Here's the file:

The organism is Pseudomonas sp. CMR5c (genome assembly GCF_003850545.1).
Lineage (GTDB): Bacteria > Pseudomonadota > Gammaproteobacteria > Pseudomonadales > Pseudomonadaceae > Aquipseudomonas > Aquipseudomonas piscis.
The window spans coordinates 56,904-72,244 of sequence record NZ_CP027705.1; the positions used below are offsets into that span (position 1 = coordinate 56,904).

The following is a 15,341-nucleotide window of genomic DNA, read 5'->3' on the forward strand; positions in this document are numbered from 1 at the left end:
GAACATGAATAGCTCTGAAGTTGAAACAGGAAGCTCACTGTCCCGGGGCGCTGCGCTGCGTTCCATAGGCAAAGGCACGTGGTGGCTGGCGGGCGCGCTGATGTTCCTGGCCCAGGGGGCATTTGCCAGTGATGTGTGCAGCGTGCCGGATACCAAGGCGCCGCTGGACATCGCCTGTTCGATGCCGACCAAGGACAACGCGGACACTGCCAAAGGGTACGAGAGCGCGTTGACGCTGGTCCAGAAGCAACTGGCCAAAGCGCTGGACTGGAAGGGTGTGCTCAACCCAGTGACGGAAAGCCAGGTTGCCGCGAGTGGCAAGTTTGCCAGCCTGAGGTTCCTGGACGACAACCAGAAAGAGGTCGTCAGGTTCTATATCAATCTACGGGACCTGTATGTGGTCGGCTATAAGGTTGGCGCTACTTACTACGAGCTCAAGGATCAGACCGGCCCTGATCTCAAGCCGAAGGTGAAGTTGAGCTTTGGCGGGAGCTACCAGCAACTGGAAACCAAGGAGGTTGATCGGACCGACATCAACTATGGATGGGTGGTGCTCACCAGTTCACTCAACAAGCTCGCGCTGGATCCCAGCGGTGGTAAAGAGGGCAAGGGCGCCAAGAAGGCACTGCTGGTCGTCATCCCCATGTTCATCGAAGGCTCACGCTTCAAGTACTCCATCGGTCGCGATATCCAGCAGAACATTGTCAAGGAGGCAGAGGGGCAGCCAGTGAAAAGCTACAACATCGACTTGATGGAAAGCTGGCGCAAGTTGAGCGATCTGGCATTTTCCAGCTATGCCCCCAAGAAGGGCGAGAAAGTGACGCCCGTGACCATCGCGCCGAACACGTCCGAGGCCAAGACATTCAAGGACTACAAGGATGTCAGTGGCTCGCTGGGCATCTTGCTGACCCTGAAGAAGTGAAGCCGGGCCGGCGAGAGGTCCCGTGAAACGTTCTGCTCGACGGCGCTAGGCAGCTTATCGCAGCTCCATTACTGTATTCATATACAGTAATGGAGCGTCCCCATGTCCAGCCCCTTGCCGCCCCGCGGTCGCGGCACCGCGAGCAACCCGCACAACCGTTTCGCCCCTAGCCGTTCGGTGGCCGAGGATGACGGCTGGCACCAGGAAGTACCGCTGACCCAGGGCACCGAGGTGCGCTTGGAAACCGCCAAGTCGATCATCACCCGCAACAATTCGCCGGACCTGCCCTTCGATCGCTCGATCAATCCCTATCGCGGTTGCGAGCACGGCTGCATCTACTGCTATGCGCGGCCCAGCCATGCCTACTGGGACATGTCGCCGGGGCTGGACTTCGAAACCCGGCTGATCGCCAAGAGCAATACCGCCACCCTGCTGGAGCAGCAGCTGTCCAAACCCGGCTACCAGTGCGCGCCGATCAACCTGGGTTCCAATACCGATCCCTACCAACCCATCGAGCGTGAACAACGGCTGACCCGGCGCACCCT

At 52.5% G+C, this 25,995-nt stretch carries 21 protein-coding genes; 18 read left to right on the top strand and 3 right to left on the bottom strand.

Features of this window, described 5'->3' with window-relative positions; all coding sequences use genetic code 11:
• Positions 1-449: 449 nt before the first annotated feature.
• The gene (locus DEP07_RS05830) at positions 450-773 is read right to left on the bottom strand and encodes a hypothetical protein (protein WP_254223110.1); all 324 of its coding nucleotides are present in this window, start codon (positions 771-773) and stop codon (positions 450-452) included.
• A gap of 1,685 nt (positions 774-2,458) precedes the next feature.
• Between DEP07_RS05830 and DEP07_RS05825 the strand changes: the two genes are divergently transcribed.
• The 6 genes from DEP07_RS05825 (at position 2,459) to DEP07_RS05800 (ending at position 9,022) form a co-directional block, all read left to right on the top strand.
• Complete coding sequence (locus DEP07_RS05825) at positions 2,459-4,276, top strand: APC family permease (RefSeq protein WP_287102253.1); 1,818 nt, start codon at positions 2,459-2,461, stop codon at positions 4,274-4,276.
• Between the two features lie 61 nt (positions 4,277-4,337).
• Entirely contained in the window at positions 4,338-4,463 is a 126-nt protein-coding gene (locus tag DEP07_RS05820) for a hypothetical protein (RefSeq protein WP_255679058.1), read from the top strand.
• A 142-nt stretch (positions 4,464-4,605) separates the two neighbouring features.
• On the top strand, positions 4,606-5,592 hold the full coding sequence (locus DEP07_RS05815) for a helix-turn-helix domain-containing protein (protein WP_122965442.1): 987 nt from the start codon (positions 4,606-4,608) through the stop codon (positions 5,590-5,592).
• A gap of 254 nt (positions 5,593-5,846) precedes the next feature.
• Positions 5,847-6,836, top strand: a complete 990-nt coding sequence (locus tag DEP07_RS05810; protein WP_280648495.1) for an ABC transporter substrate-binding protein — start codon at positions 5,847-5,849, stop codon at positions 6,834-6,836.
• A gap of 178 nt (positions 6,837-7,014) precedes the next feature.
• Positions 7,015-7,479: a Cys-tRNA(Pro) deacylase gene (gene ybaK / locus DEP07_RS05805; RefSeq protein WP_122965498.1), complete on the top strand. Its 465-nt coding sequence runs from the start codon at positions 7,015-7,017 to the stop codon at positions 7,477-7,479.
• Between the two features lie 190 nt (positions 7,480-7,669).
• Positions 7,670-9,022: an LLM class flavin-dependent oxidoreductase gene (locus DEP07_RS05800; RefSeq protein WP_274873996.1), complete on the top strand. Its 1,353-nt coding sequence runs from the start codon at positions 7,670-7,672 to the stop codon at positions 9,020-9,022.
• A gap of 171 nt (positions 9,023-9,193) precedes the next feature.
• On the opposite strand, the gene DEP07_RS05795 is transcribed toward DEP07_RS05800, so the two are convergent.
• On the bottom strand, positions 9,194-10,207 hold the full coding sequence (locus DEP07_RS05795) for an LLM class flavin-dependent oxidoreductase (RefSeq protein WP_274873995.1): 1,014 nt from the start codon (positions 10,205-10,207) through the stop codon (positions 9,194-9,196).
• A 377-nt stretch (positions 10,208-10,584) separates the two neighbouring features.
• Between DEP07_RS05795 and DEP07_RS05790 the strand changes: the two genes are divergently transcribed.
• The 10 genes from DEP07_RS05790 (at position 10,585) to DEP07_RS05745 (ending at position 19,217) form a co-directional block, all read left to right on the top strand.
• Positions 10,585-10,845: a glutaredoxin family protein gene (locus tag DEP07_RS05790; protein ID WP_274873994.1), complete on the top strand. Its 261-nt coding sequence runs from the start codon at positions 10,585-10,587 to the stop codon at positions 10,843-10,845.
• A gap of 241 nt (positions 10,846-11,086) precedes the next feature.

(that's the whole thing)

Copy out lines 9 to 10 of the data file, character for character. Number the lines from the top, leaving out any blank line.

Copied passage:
• The gene (locus DEP07_RS05830) at positions 450-773 is read right to left on the bottom strand and encodes a hypothetical protein (protein WP_254223110.1); all 324 of its coding nucleotides are present in this window, start codon (positions 771-773) and stop codon (positions 450-452) included.
• A gap of 1,685 nt (positions 774-2,458) precedes the next feature.